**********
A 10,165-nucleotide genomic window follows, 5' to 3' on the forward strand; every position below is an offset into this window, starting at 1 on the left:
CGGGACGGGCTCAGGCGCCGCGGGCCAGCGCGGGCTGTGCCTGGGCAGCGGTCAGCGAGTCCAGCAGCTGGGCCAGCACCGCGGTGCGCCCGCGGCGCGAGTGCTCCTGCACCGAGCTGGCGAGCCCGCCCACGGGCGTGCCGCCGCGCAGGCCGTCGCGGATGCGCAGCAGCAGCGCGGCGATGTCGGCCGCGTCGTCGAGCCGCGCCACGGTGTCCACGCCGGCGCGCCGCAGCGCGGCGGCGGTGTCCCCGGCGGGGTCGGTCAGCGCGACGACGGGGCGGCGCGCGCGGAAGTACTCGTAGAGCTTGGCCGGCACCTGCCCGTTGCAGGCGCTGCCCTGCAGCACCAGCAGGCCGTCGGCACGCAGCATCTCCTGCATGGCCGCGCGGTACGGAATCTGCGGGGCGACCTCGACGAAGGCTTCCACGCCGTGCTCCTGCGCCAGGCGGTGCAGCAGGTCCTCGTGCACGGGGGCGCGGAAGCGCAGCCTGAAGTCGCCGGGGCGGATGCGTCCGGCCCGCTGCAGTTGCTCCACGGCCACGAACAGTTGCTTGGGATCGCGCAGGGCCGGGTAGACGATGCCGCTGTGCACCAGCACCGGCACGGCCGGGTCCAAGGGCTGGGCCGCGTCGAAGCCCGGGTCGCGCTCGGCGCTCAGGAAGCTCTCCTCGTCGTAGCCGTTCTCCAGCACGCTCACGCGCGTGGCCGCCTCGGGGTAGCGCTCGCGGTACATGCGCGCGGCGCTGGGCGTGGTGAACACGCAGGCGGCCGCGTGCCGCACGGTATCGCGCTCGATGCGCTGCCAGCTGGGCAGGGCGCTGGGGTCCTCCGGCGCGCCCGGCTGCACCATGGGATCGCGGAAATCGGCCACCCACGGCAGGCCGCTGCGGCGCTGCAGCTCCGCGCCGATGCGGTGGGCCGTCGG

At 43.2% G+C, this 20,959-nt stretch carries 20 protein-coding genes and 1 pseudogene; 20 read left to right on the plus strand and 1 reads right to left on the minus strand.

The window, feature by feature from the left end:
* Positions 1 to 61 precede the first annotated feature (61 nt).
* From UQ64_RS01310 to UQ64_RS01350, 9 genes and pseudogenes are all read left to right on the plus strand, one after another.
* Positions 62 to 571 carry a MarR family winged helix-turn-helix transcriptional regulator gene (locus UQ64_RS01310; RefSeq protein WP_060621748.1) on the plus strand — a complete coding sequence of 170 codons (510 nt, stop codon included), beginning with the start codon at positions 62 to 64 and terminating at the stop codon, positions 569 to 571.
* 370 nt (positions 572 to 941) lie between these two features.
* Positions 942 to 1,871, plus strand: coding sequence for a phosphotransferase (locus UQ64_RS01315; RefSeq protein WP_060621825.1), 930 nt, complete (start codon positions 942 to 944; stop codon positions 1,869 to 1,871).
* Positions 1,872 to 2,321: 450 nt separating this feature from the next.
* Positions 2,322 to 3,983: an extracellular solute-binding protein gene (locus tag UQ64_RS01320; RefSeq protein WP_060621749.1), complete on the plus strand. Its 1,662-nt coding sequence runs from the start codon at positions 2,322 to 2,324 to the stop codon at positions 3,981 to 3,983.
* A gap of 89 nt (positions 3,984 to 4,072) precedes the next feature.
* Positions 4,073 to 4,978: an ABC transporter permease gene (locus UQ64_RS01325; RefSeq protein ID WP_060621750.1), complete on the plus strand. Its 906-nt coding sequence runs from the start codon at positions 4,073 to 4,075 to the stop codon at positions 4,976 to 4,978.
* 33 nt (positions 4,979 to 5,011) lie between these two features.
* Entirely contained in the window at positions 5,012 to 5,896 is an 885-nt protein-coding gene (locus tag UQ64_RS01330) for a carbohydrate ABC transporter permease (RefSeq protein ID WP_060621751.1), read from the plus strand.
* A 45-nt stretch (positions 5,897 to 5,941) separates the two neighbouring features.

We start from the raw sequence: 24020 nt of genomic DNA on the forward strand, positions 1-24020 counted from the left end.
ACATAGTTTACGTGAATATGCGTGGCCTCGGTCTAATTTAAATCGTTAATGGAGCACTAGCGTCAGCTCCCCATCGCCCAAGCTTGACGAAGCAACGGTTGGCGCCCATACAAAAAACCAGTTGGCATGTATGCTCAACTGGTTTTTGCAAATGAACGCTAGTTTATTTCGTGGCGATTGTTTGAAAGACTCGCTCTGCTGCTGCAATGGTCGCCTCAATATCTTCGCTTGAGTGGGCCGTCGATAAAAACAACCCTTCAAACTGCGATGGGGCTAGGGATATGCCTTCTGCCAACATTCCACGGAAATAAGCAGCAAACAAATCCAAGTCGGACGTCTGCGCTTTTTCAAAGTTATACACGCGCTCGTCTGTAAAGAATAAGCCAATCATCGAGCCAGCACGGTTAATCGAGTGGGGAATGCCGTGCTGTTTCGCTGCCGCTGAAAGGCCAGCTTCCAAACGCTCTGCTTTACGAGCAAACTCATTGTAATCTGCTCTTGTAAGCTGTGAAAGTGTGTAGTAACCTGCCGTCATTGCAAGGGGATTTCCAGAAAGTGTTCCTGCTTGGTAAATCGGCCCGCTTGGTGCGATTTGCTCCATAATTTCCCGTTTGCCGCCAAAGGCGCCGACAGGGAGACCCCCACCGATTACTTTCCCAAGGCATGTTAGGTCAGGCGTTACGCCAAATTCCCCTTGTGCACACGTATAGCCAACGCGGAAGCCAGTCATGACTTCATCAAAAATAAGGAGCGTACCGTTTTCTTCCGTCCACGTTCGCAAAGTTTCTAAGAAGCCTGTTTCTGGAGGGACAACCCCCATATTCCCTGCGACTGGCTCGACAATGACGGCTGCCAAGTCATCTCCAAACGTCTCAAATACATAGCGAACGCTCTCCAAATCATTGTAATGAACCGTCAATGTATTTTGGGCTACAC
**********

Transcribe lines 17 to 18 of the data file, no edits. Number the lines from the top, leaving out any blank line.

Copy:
We start from the raw sequence: 24020 nt of genomic DNA on the forward strand, positions 1-24020 counted from the left end.
ACATAGTTTACGTGAATATGCGTGGCCTCGGTCTAATTTAAATCGTTAATGGAGCACTAGCGTCAGCTCCCCATCGCCCAAGCTTGACGAAGCAACGGTTGGCGCCCATACAAAAAACCAGTTGGCATGTATGCTCAACTGGTTTTTGCAAATGAACGCTAGTTTATTTCGTGGCGATTGTTTGAAAGACTCGCTCTGCTGCTGCAATGGTCGCCTCAATATCTTCGCTTGAGTGGGCCGTCGATAAAAACAACCCTTCAAACTGCGATGGGGCTAGGGATATGCCTTCTGCCAACATTCCACGGAAATAAGCAGCAAACAAATCCAAGTCGGACGTCTGCGCTTTTTCAAAGTTATACACGCGCTCGTCTGTAAAGAATAAGCCAATCATCGAGCCAGCACGGTTAATCGAGTGGGGAATGCCGTGCTGTTTCGCTGCCGCTGAAAGGCCAGCTTCCAAACGCTCTGCTTTACGAGCAAACTCATTGTAATCTGCTCTTGTAAGCTGTGAAAGTGTGTAGTAACCTGCCGTCATTGCAAGGGGATTTCCAGAAAGTGTTCCTGCTTGGTAAATCGGCCCGCTTGGTGCGATTTGCTCCATAATTTCCCGTTTGCCGCCAAAGGCGCCGACAGGGAGACCCCCACCGATTACTTTCCCAAGGCATGTTAGGTCAGGCGTTACGCCAAATTCCCCTTGTGCACACGTATAGCCAACGCGGAAGCCAGTCATGACTTCATCAAAAATAAGGAGCGTACCGTTTTCTTCCGTCCACGTTCGCAAAGTTTCTAAGAAGCCTGTTTCTGGAGGGACAACCCCCATATTCCCTGCGACTGGCTCGACAATGACGGCTGCCAAGTCATCTCCAAACGTCTCAAATACATAGCGAACGCTCTCCAAATCATTGTAATGAACCGTCAATGTATTTTGGGCTACAC